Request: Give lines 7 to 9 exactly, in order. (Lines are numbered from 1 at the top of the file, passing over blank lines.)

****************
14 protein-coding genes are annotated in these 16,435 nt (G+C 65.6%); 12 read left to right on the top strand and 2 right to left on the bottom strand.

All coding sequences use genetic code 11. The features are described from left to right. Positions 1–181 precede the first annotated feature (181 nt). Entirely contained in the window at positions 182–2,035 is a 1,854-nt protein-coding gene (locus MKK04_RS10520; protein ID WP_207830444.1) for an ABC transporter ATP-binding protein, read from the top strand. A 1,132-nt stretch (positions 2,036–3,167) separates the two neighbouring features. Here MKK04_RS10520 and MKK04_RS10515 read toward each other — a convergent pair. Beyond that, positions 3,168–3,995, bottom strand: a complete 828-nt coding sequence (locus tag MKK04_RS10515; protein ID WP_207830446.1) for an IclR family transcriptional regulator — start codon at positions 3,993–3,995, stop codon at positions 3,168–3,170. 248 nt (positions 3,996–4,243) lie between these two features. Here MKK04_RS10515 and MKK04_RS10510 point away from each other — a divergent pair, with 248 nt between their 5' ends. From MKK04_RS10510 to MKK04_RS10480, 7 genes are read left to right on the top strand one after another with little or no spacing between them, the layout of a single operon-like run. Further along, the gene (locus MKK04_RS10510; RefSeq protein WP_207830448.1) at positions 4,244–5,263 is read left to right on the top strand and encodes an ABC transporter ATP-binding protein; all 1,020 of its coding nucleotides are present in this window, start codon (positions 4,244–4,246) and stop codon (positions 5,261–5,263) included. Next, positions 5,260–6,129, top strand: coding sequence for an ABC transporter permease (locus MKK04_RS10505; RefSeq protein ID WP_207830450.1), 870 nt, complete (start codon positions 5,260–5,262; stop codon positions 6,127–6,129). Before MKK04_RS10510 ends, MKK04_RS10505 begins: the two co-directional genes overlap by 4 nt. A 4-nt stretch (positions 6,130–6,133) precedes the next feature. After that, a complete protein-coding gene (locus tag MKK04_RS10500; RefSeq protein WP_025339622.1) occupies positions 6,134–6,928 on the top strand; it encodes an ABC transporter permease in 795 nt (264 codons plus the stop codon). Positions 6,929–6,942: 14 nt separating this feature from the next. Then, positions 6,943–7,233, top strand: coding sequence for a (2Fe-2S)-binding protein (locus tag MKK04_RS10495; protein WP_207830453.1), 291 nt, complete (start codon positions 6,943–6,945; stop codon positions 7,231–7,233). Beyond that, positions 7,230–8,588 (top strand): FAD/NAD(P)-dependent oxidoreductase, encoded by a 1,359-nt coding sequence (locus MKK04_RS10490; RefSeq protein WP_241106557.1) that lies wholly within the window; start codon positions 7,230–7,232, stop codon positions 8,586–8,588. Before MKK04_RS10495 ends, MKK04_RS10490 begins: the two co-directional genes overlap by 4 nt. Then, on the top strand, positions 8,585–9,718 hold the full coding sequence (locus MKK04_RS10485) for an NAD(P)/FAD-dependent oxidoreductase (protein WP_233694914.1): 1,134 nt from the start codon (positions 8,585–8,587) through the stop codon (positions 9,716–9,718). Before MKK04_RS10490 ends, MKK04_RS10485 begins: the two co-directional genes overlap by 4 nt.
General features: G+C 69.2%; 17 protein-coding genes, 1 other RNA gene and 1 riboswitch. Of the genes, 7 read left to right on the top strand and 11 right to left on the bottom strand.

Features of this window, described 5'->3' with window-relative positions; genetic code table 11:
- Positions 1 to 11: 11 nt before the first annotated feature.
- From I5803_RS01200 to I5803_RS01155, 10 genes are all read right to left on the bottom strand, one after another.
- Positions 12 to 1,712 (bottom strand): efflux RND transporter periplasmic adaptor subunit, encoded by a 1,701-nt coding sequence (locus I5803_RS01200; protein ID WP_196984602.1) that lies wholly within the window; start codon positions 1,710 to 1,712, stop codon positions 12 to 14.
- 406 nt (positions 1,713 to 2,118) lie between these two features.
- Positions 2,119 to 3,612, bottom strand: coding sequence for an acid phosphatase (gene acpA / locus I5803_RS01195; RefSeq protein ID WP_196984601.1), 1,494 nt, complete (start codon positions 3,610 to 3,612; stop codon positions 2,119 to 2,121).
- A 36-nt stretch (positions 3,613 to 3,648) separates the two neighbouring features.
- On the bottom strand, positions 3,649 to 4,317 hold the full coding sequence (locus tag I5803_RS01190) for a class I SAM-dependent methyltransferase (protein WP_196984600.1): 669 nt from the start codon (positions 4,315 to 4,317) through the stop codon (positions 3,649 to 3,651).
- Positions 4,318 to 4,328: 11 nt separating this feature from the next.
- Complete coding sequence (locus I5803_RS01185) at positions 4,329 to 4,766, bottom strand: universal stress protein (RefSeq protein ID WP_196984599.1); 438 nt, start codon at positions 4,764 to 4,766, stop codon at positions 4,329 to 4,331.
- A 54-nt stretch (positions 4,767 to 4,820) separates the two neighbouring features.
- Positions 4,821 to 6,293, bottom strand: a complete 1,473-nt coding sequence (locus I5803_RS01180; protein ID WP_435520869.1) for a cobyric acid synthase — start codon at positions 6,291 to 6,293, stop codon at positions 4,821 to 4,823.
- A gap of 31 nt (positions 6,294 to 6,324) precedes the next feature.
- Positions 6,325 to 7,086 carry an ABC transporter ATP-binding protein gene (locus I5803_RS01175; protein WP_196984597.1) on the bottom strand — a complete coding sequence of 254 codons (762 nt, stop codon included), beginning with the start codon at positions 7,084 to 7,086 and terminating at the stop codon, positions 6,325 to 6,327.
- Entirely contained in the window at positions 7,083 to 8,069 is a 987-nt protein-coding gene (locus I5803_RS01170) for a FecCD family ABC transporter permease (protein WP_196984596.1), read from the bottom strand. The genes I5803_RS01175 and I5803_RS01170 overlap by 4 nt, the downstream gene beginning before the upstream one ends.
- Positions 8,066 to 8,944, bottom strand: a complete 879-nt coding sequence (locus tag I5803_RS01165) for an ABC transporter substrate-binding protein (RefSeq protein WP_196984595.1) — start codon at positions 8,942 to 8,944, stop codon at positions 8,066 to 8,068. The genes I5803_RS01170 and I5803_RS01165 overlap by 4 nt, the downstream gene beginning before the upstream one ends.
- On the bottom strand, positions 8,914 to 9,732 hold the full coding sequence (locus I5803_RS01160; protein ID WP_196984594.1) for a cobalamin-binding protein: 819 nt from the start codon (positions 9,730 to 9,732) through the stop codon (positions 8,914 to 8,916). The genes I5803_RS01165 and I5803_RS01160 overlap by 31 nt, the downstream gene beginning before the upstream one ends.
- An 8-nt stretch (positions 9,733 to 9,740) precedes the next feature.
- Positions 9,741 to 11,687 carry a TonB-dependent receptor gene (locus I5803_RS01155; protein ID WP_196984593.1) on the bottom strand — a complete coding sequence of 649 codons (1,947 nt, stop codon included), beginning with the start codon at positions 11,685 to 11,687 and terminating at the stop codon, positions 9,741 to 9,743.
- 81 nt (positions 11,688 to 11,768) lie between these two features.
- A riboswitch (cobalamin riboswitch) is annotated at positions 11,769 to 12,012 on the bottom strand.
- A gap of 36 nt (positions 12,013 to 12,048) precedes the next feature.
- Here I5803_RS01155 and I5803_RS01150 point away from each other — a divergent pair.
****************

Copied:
- Positions 12 to 1,712 (bottom strand): efflux RND transporter periplasmic adaptor subunit, encoded by a 1,701-nt coding sequence (locus I5803_RS01200; protein ID WP_196984602.1) that lies wholly within the window; start codon positions 1,710 to 1,712, stop codon positions 12 to 14.
- 406 nt (positions 1,713 to 2,118) lie between these two features.
- Positions 2,119 to 3,612, bottom strand: coding sequence for an acid phosphatase (gene acpA / locus I5803_RS01195; RefSeq protein ID WP_196984601.1), 1,494 nt, complete (start codon positions 3,610 to 3,612; stop codon positions 2,119 to 2,121).